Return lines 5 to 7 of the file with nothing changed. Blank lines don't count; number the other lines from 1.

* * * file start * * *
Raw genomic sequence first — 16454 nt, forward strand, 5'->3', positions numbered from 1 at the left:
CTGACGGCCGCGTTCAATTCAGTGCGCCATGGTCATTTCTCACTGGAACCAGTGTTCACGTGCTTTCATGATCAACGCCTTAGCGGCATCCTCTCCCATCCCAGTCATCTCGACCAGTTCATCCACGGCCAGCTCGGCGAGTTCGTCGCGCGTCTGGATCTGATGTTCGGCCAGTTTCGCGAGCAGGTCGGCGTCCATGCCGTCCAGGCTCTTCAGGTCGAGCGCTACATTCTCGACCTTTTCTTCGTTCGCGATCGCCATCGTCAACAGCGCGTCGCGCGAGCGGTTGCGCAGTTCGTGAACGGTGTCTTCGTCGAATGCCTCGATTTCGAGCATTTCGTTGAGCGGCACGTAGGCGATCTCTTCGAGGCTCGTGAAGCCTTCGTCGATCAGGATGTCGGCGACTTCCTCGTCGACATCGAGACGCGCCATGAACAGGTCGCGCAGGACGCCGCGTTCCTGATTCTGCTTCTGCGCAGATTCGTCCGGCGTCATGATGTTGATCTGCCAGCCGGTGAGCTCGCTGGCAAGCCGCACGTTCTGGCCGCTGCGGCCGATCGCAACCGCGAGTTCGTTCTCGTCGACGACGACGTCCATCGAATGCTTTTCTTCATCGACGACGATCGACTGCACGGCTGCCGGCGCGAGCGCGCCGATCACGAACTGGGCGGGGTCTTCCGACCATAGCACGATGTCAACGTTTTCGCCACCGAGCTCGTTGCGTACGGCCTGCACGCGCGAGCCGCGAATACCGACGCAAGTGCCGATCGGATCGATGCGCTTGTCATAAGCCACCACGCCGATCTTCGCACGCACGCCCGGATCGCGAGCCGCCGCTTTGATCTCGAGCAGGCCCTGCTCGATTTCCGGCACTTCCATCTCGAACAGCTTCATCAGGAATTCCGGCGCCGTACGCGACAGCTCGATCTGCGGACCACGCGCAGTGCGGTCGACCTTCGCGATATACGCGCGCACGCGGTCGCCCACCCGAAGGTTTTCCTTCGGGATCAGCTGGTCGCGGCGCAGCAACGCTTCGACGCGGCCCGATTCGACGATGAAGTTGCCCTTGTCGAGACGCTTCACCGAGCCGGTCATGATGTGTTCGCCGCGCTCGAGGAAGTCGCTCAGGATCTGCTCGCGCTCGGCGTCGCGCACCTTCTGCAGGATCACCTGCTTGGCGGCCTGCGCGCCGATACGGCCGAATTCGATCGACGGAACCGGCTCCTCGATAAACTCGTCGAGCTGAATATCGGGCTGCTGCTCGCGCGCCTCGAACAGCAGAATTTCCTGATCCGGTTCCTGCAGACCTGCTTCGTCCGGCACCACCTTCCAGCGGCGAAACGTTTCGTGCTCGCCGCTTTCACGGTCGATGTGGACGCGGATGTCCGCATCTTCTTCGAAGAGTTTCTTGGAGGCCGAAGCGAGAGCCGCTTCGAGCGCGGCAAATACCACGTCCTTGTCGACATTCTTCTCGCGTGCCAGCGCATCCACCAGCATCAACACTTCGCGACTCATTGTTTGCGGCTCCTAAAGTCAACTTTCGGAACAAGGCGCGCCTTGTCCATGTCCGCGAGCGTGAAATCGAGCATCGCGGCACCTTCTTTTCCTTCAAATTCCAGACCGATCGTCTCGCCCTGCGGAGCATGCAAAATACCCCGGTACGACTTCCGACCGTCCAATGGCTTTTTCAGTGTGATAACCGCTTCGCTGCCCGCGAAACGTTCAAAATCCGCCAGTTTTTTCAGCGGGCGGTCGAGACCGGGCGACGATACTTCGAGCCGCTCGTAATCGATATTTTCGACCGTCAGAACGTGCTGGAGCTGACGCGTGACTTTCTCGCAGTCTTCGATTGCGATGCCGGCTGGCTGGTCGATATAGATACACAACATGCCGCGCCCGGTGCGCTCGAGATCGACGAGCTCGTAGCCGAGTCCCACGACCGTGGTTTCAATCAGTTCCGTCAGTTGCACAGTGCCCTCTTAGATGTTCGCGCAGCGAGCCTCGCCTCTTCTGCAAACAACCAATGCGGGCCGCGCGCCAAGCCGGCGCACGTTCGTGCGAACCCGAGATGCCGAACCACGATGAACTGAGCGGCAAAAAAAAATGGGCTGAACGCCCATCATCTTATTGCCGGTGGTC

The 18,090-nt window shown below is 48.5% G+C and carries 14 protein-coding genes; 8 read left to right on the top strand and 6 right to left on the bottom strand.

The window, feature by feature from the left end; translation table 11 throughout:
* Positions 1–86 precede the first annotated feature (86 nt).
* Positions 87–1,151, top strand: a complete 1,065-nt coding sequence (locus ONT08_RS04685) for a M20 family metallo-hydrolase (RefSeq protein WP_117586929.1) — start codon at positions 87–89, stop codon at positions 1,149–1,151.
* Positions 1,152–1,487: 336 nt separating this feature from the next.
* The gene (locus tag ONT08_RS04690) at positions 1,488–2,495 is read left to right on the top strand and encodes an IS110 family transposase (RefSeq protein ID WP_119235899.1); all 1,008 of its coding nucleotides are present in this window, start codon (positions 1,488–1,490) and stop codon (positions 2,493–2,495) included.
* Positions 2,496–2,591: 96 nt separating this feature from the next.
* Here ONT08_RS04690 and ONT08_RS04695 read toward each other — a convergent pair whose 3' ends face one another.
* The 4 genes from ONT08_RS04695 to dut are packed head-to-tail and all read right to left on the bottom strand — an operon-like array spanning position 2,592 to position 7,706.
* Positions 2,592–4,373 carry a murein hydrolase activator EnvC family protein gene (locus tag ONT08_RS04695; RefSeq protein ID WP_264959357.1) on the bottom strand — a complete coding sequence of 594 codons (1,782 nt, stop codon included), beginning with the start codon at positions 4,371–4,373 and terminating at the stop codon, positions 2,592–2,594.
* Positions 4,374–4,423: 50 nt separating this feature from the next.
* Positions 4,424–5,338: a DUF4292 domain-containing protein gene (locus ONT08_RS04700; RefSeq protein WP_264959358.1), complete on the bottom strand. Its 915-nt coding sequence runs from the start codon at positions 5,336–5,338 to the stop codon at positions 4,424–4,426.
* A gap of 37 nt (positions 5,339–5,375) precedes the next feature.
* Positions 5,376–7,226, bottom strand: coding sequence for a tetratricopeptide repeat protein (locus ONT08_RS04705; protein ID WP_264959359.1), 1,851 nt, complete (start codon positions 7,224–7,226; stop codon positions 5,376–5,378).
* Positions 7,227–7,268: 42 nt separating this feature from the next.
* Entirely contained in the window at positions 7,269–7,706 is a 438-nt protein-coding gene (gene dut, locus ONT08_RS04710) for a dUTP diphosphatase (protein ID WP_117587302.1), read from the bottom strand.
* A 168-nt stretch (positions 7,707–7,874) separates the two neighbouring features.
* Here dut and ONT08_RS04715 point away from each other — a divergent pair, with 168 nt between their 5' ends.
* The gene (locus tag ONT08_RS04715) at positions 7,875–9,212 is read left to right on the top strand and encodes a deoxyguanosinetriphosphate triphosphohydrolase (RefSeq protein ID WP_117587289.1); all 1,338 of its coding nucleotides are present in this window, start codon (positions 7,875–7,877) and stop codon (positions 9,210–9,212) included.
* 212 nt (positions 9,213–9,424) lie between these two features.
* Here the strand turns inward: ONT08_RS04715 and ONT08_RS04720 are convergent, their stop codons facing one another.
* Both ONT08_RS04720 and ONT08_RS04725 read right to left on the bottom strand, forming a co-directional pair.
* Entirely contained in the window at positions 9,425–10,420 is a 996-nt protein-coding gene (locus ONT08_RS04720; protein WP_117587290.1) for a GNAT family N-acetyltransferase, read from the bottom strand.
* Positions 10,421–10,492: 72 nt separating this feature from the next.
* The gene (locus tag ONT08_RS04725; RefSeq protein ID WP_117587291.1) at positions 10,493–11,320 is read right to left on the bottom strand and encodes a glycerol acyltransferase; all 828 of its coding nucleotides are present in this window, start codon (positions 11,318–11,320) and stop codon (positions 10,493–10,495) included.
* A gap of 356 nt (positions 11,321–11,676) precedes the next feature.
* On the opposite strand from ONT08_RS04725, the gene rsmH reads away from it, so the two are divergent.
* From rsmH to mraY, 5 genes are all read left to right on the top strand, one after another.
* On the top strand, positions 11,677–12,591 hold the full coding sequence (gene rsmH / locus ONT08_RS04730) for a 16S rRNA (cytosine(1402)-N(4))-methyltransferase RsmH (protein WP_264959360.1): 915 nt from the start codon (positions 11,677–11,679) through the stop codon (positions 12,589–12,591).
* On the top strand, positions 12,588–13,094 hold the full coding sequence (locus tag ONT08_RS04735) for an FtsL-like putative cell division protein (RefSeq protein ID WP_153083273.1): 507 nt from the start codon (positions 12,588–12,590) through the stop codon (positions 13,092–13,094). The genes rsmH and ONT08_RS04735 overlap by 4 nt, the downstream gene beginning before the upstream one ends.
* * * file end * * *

* Positions 1–86 precede the first annotated feature (86 nt).
* Positions 87–1,151, top strand: a complete 1,065-nt coding sequence (locus ONT08_RS04685) for a M20 family metallo-hydrolase (RefSeq protein WP_117586929.1) — start codon at positions 87–89, stop codon at positions 1,149–1,151.
* Positions 1,152–1,487: 336 nt separating this feature from the next.